- legal and environmental compliance
- effective management of physical assets
General characteristics of the mining industry
The mining industry is a complex of industries for the extraction and processing of minerals. The mining industry continues to have a great impact on the economy and the system of the international geographical division of labor.
2. Geography of the mining industry
The economically developed countries account for the main shares of the production of chromium ores, lead, zinc, gold, molybdenum, phosphorites, salts. Developing countries account for the main shares of the production of silver, oil, copper, bauxite, and tin.
Until the mid 70s. developing countries were the main suppliers of mineral raw materials for Western countries. After the emergence of the energy and fuel crisis, Western countries began to focus on saving raw materials and their own mineral resources. Canada, Australia and South Africa have become major mining powers. However, the role of India, Malaysia, Indonesia, Saudi Arabia, Zaire, Zambia, Morocco, Brazil, Chile, Venezuela remains very large. Among the producers and exporters of mineral raw materials are Russia, Ukraine, Kazakhstan. Only 20 – 25 countries have volumes exceeding 5% of the world’s reserves of any one type of mineral.
Great mining countries
Rice. 1. Great mining countries
Types of minerals:
2. Non-metallic (mining and chemical raw materials).
3. Fuel (oil, gas, coal, oil shale).
Examples of leading countries in terms of reserves and production of certain minerals:
Copper: Chile, Zambia, Peru.
Tin: Peru, Indonesia, Malaysia.
Bauxites: Guinea, Jamaica.
Phosphorites: Morocco, USA, China.
Oil: Saudi Arabia, Venezuela, Iran.
Potassium salts: USA, Russia, Canada.
Natural gas: Russia, Iran, Qatar.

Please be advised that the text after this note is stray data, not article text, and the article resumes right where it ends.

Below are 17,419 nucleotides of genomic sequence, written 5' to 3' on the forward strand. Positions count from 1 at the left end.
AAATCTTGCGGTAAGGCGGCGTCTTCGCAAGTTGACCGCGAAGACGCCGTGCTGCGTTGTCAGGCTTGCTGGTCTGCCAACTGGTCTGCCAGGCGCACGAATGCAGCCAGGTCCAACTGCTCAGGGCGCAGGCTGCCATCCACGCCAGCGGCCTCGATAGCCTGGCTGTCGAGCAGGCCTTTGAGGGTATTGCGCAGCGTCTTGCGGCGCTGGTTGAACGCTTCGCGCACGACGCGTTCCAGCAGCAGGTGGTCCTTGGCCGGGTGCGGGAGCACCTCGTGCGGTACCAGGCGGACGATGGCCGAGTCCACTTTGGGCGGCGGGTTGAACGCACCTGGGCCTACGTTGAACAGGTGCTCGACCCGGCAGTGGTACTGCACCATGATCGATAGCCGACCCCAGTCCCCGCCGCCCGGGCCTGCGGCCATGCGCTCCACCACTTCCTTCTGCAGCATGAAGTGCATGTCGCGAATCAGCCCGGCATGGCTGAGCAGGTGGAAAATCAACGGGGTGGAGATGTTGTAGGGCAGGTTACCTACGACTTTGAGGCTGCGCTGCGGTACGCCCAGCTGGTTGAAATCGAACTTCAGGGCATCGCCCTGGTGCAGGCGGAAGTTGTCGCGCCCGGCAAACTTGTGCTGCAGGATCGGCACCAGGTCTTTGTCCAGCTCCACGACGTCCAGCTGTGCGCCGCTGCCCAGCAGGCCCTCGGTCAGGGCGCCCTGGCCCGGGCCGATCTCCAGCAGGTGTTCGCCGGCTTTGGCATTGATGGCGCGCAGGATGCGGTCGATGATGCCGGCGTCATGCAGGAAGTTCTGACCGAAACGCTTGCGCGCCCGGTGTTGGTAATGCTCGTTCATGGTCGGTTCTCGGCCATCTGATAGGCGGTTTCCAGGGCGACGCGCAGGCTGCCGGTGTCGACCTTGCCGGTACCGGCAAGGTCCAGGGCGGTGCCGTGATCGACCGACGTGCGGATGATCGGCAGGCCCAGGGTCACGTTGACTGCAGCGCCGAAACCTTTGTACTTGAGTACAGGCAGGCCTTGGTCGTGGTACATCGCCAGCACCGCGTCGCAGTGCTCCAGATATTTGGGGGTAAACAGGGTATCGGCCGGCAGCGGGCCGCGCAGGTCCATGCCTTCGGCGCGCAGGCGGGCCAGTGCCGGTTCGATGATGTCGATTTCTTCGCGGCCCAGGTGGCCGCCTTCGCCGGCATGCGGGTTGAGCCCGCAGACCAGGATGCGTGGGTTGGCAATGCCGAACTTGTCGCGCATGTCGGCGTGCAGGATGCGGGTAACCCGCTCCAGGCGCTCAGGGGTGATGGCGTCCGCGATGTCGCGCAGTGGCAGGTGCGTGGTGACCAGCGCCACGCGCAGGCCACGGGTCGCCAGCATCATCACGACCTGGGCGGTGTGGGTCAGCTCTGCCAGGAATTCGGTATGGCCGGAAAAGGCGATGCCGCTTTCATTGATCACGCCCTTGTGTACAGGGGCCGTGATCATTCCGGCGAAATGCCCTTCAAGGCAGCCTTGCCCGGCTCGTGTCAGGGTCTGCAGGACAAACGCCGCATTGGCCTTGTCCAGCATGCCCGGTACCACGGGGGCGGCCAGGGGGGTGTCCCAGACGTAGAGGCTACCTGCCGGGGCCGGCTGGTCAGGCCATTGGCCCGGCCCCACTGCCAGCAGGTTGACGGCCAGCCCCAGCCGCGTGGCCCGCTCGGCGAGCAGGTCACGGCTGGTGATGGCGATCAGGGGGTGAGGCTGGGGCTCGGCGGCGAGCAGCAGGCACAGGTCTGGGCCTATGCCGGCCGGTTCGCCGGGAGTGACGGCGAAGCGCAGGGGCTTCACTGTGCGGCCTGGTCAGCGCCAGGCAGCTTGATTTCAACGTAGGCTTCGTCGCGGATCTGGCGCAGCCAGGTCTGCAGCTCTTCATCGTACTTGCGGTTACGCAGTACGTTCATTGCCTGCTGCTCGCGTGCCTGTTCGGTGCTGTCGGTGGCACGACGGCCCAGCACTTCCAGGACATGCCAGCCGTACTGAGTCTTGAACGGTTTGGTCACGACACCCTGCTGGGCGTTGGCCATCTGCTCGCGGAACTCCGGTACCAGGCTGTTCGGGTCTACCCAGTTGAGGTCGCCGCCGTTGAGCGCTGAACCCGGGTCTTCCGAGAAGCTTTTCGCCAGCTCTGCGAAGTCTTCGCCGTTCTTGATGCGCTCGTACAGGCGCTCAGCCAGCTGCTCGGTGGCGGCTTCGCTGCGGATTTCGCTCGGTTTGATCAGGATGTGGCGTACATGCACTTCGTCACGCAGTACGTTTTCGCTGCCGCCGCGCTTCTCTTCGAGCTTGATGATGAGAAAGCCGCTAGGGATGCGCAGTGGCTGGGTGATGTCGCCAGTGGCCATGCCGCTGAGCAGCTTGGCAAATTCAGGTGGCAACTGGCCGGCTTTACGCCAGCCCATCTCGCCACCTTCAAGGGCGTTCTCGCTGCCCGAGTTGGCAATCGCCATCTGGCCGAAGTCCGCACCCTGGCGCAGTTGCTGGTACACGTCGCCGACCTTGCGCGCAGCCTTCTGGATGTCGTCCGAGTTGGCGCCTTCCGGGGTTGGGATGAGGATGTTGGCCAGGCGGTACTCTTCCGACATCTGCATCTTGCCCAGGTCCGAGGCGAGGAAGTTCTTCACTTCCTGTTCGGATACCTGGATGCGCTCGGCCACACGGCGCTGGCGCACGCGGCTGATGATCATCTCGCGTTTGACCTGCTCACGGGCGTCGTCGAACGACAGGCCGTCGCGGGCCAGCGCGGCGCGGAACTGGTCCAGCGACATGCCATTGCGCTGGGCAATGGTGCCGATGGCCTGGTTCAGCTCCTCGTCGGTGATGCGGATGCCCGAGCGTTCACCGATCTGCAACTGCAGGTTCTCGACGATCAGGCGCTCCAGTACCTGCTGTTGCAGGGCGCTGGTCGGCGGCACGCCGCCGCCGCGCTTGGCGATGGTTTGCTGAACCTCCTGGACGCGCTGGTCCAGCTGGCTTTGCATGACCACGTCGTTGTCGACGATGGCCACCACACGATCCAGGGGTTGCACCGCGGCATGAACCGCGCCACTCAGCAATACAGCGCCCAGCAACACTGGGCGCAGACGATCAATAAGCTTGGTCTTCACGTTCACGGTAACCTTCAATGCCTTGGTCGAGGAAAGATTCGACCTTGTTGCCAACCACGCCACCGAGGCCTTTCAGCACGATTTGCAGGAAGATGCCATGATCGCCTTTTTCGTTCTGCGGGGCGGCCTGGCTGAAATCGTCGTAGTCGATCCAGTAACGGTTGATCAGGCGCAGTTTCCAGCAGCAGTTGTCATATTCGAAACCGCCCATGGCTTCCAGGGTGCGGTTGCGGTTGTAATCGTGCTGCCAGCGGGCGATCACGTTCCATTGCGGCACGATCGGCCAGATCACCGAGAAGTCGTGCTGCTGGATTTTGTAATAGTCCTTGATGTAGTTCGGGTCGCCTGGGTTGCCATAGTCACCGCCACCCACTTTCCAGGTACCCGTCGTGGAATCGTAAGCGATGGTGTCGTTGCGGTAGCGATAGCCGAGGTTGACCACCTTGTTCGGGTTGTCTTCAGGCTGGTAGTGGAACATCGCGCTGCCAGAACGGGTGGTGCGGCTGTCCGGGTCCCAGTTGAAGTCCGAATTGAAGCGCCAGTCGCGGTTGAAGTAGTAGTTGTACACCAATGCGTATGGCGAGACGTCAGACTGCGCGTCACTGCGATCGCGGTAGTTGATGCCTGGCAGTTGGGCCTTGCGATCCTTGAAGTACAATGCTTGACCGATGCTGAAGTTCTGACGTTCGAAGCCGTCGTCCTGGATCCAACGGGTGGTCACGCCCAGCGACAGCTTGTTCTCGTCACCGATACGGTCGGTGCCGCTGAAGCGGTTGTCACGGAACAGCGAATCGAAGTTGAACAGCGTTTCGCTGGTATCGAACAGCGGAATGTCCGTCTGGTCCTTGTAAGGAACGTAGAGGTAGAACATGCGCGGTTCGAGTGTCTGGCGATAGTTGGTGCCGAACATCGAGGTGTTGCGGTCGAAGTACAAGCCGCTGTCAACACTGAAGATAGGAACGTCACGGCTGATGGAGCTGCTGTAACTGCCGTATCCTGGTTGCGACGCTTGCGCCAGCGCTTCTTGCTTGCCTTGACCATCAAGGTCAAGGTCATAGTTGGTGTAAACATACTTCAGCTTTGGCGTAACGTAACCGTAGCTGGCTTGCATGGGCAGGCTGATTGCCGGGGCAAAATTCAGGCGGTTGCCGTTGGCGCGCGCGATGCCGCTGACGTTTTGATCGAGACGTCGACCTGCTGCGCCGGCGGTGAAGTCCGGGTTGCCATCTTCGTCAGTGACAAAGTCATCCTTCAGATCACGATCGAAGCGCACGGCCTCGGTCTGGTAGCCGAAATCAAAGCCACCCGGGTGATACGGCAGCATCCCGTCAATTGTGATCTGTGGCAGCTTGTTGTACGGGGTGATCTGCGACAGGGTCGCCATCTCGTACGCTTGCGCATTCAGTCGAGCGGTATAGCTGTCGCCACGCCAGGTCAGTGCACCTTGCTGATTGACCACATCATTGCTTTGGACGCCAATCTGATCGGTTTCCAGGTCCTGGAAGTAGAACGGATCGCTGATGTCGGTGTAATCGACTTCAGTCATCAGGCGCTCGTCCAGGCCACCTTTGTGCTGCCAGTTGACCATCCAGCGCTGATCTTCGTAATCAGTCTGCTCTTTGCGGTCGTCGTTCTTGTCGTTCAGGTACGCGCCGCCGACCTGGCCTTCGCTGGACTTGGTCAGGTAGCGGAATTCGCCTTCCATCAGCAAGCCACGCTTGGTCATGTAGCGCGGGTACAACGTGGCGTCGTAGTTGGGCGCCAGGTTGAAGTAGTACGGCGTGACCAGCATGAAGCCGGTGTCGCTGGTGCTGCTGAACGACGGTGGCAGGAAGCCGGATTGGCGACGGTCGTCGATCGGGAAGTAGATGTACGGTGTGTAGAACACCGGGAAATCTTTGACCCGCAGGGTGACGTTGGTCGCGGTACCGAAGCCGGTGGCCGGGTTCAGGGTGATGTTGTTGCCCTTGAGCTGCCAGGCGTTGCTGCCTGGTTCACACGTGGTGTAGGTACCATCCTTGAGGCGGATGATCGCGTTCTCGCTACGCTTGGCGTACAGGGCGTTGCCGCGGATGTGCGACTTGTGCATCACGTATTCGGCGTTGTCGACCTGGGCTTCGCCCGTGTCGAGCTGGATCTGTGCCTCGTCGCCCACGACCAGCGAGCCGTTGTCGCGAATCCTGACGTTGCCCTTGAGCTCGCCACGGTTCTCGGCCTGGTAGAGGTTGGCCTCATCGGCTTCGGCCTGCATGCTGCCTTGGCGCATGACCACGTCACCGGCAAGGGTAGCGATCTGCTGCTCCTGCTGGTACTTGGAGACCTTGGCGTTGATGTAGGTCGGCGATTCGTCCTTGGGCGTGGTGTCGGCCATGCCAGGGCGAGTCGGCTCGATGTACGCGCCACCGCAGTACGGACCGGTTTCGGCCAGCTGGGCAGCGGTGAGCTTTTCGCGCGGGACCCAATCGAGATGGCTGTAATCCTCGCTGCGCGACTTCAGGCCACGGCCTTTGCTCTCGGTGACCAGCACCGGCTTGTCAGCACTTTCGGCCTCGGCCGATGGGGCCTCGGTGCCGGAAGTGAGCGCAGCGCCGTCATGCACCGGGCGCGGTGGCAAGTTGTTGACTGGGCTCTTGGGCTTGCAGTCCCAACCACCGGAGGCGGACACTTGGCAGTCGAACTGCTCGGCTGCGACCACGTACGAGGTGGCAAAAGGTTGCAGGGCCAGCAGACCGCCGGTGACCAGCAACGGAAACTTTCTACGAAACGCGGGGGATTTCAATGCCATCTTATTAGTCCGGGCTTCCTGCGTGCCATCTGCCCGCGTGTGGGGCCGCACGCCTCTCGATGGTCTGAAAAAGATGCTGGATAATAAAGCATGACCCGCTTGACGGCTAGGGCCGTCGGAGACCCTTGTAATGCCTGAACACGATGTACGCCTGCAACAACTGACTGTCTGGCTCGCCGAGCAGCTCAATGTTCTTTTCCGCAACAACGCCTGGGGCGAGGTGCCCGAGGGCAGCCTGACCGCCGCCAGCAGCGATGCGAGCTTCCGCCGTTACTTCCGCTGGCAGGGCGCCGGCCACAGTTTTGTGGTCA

Separate ferrous metallurgy and non-ferrous metallurgy.
Ferrous metals include iron, chromium and manganese. In the era of scientific and technological revolution, ferrous metallurgy entered an era of structural crisis.
Causes of the structural crisis:
1. The trend towards a decrease in the metal consumption of industrial products.
2. Competition from modern structural materials.
3. Strengthening measures for environmental protection.
Recently, there has been a shift in ferrous metallurgy from developed countries to developing ones.
The main ferrous metal is iron, from which steel is smelted – an alloy (solid solution) of iron with carbon (and other elements), characterized by a eutectoid transformation. The carbon content in steel is not more than 2.14%. Carbon gives iron alloys strength and hardness, while reducing ductility and toughness.
Leading steel exporters: China, Japan, Ukraine, Germany, Russia.
Ferrous metallurgy plants in their location are oriented to the territorial combination of coal and iron ore basins (China, Russia, South Africa, Ukraine). In the era of the scientific and technological revolution, an orientation towards the flows of coking coal and iron ores became important (Japan, some countries of Western Europe).
The largest metallurgical plants include plants located in the following cities: Wuhan, Magnitogorsk, Pittsburgh, Pohang.